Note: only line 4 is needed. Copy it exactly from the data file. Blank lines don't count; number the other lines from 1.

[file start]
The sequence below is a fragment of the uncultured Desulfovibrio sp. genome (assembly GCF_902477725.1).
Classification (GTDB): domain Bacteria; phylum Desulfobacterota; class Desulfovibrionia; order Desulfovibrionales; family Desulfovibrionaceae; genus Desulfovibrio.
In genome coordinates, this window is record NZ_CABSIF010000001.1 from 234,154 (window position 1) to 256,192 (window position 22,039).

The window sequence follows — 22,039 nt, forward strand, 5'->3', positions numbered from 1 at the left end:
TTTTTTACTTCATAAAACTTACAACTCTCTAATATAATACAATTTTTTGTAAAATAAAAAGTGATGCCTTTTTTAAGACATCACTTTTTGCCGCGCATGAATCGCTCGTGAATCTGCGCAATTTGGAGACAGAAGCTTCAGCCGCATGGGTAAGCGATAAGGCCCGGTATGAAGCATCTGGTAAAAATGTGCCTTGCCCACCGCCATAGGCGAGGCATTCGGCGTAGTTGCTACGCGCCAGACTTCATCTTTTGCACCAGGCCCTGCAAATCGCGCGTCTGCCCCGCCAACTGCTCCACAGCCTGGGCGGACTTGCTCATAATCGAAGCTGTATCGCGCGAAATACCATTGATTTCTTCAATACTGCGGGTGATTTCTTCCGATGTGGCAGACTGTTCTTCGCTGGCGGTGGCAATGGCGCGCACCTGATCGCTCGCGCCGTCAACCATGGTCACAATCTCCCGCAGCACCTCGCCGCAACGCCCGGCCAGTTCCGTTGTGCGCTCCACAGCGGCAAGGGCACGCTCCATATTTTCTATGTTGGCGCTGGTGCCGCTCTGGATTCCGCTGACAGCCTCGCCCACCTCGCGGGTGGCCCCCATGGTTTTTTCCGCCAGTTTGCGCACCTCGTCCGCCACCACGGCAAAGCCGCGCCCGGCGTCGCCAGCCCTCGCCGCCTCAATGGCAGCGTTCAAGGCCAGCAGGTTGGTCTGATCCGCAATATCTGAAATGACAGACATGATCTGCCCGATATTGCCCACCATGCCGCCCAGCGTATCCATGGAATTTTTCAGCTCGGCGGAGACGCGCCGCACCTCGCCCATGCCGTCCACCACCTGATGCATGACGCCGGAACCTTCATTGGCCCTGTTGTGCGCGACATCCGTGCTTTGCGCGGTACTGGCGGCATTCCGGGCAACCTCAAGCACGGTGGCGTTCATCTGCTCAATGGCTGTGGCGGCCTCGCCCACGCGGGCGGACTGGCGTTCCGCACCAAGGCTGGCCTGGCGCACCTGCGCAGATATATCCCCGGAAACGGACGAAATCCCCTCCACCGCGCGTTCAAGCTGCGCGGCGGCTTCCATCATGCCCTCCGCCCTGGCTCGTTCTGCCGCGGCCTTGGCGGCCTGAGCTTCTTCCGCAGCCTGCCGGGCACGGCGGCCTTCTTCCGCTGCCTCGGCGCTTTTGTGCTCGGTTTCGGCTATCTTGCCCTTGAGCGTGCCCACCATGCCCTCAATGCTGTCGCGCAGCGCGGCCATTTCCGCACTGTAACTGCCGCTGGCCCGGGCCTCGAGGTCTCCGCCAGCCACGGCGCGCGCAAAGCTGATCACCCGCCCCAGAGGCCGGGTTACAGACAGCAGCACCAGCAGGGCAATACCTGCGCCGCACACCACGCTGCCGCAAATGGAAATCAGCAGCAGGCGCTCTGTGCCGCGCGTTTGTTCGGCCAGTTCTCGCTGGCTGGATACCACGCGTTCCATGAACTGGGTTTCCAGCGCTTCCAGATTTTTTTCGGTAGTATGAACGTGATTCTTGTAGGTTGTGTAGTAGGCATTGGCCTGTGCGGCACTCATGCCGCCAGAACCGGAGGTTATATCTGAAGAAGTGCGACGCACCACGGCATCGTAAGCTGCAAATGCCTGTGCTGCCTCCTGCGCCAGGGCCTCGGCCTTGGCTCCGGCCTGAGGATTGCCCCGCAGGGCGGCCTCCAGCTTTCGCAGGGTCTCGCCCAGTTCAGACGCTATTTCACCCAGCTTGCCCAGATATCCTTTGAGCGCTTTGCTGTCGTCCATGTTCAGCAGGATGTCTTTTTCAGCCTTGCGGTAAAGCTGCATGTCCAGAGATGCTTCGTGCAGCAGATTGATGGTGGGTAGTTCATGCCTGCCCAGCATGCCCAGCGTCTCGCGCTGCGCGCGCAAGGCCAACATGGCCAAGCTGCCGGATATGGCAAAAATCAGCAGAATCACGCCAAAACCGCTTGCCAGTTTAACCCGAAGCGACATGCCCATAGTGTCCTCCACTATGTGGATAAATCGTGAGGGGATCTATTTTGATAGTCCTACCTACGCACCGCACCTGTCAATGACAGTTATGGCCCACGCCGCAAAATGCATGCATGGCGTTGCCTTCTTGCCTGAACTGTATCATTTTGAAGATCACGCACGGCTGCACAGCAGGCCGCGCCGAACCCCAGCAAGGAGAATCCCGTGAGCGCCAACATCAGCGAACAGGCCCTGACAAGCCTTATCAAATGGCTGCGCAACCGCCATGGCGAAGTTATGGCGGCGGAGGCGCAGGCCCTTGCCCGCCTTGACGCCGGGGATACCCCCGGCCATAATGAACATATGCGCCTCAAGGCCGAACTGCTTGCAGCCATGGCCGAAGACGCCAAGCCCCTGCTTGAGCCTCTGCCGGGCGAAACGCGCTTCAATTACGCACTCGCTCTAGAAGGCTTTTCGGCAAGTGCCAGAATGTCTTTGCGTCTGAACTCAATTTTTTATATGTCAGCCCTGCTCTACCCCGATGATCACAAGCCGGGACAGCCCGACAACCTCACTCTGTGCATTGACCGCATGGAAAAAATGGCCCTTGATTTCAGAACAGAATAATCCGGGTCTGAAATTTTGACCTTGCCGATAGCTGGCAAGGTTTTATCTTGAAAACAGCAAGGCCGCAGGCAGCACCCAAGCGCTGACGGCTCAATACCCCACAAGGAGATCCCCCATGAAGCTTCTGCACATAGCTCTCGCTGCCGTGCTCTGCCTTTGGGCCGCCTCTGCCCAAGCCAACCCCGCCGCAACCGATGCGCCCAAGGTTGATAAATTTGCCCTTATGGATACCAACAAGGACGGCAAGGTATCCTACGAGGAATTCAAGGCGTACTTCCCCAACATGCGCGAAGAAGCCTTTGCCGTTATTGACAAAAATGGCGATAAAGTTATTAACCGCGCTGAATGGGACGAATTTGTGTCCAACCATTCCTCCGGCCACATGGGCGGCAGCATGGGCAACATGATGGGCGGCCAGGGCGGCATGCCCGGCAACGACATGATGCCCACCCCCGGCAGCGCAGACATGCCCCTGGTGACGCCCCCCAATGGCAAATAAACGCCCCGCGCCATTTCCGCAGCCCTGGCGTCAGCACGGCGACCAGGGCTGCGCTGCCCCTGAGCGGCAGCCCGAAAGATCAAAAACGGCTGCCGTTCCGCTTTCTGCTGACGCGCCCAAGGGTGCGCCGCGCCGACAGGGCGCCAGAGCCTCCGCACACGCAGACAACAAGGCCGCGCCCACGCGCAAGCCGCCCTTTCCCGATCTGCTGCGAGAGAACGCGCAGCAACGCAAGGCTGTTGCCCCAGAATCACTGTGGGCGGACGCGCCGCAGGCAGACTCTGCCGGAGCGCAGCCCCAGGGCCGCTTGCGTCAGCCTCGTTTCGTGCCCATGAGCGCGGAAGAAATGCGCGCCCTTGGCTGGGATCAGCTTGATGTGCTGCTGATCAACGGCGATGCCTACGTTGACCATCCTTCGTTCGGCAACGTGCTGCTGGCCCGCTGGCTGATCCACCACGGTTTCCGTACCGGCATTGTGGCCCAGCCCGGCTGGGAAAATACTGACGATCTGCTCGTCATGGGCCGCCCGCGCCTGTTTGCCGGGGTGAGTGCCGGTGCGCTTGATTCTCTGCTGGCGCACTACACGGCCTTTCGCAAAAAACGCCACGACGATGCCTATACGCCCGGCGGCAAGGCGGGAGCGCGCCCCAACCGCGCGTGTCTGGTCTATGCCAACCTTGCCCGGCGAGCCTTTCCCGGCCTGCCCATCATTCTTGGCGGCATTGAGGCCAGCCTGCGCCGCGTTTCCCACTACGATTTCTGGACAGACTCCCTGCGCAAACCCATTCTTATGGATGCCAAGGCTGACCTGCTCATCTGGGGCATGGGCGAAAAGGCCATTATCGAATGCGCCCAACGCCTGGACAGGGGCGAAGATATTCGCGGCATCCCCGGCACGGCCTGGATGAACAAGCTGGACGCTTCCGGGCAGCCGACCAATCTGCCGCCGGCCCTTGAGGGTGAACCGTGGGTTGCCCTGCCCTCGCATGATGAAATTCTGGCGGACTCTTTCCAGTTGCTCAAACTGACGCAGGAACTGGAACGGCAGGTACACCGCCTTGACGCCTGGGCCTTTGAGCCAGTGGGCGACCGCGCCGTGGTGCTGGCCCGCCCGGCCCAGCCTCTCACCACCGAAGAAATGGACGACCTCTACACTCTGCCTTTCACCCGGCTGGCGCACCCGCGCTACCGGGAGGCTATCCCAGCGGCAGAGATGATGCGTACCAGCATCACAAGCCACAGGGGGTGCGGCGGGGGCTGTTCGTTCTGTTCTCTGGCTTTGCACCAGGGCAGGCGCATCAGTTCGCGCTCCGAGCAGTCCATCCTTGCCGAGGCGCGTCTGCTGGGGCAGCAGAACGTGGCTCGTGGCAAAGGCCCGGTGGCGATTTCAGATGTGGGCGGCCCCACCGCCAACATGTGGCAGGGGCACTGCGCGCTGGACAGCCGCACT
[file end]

The window sequence follows — 22,039 nt, forward strand, 5'->3', positions numbered from 1 at the left end: